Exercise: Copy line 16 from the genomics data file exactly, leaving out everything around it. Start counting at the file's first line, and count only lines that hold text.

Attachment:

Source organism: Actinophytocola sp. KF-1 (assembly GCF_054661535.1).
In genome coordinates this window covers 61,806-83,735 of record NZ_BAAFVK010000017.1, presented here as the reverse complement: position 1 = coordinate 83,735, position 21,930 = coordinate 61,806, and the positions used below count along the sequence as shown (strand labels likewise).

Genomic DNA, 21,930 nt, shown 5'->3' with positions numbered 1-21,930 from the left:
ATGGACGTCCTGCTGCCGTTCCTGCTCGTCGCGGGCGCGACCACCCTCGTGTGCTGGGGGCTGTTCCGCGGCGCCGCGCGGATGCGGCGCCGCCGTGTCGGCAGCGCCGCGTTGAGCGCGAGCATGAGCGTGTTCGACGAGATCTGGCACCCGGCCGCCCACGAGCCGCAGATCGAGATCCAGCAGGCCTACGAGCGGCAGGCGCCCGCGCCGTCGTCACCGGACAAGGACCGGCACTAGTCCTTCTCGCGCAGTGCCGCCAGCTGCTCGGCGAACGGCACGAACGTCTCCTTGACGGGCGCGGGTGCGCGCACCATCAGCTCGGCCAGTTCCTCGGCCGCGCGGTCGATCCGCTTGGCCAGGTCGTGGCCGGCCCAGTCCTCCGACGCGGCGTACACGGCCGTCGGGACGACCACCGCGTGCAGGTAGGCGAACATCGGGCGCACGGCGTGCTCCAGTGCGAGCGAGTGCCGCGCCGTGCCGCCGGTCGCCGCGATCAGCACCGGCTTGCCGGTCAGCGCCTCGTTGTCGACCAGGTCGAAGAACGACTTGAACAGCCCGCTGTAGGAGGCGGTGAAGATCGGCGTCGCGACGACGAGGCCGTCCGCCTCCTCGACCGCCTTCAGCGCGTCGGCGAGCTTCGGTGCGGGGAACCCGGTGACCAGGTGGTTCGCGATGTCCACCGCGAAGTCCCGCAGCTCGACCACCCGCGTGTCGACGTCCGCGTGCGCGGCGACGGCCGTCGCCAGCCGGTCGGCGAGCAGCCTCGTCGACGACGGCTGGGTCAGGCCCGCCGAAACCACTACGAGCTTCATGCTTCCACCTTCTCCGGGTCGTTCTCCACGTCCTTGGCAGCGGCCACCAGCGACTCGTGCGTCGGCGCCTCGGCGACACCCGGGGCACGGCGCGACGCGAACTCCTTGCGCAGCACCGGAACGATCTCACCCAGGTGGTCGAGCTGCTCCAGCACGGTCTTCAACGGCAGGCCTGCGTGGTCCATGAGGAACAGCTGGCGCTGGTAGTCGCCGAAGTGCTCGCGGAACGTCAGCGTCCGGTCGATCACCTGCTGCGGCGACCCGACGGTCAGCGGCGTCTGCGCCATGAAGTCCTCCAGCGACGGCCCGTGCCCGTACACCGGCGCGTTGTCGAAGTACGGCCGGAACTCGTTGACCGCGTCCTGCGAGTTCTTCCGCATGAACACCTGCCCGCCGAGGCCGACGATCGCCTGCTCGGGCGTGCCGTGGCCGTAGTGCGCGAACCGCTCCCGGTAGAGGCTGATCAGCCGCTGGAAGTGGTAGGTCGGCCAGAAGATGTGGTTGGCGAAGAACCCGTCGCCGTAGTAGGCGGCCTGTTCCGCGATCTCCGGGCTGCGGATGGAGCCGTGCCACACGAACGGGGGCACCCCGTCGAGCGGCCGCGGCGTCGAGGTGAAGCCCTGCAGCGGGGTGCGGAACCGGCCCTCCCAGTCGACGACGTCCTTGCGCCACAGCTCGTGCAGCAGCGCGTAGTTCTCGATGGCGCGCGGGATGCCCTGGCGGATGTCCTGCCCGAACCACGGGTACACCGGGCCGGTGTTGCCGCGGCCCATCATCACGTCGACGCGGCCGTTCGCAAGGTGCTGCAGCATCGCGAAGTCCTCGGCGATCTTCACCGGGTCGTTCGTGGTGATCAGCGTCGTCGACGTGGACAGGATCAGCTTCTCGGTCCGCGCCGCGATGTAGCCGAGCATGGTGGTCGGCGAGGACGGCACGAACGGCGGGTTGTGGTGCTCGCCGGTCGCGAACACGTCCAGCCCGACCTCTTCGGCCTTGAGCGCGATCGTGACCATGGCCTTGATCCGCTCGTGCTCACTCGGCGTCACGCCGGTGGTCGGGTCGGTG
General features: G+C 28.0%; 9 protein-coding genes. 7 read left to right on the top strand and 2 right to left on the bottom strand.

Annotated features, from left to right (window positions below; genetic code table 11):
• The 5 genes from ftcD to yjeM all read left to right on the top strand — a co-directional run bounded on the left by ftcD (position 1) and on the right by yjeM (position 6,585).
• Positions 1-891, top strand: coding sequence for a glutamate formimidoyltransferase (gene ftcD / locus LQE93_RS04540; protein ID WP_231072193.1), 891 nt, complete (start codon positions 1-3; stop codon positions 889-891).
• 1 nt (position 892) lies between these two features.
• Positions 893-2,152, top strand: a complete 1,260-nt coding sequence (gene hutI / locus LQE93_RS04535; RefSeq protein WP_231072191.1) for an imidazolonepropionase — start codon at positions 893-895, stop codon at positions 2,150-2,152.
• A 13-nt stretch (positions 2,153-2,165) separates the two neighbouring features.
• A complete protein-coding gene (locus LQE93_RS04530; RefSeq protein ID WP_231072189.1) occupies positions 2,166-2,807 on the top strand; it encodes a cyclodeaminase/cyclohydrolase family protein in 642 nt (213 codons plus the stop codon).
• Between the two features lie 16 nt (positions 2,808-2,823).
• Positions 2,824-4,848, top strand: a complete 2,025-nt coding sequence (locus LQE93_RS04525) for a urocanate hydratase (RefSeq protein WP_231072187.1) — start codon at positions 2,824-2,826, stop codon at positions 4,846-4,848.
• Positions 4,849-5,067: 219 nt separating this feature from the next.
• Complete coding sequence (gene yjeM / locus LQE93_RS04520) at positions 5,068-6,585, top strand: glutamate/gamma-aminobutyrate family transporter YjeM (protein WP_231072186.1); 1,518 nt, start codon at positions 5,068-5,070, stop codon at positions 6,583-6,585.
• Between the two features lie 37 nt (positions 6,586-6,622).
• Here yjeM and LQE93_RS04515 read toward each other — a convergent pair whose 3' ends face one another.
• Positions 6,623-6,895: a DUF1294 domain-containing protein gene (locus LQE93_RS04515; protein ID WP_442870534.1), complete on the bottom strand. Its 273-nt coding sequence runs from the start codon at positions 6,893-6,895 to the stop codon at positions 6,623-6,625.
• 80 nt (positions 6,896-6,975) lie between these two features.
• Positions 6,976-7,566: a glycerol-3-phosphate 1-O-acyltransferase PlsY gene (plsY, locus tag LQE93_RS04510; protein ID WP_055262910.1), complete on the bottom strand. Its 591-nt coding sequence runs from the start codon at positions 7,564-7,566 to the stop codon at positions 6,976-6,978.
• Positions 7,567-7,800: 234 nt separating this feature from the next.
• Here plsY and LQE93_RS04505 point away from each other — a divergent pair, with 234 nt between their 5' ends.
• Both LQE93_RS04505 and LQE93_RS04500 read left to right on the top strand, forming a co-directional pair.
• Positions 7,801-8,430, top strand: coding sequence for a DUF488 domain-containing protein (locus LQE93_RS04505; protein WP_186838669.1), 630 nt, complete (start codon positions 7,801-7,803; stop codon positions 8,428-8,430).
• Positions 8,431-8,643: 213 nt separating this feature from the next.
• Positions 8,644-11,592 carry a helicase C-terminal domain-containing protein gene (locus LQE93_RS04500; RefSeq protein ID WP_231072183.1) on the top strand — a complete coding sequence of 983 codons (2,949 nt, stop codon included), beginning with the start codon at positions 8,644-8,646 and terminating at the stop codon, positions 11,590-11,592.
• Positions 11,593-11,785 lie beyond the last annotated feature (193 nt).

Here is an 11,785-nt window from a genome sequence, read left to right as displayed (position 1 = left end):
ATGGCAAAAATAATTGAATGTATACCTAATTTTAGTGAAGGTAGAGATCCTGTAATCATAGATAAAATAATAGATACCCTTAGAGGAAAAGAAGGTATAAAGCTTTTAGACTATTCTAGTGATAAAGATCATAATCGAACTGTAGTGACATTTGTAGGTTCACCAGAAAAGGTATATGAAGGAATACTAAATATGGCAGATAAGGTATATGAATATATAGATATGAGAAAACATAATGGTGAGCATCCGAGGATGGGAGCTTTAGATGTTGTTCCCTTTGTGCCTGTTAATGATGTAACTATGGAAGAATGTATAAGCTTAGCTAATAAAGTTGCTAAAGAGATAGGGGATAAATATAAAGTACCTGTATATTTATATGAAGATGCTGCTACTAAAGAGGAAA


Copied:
• Complete coding sequence (gene yjeM / locus LQE93_RS04520) at positions 5,068-6,585, top strand: glutamate/gamma-aminobutyrate family transporter YjeM (protein WP_231072186.1); 1,518 nt, start codon at positions 5,068-5,070, stop codon at positions 6,583-6,585.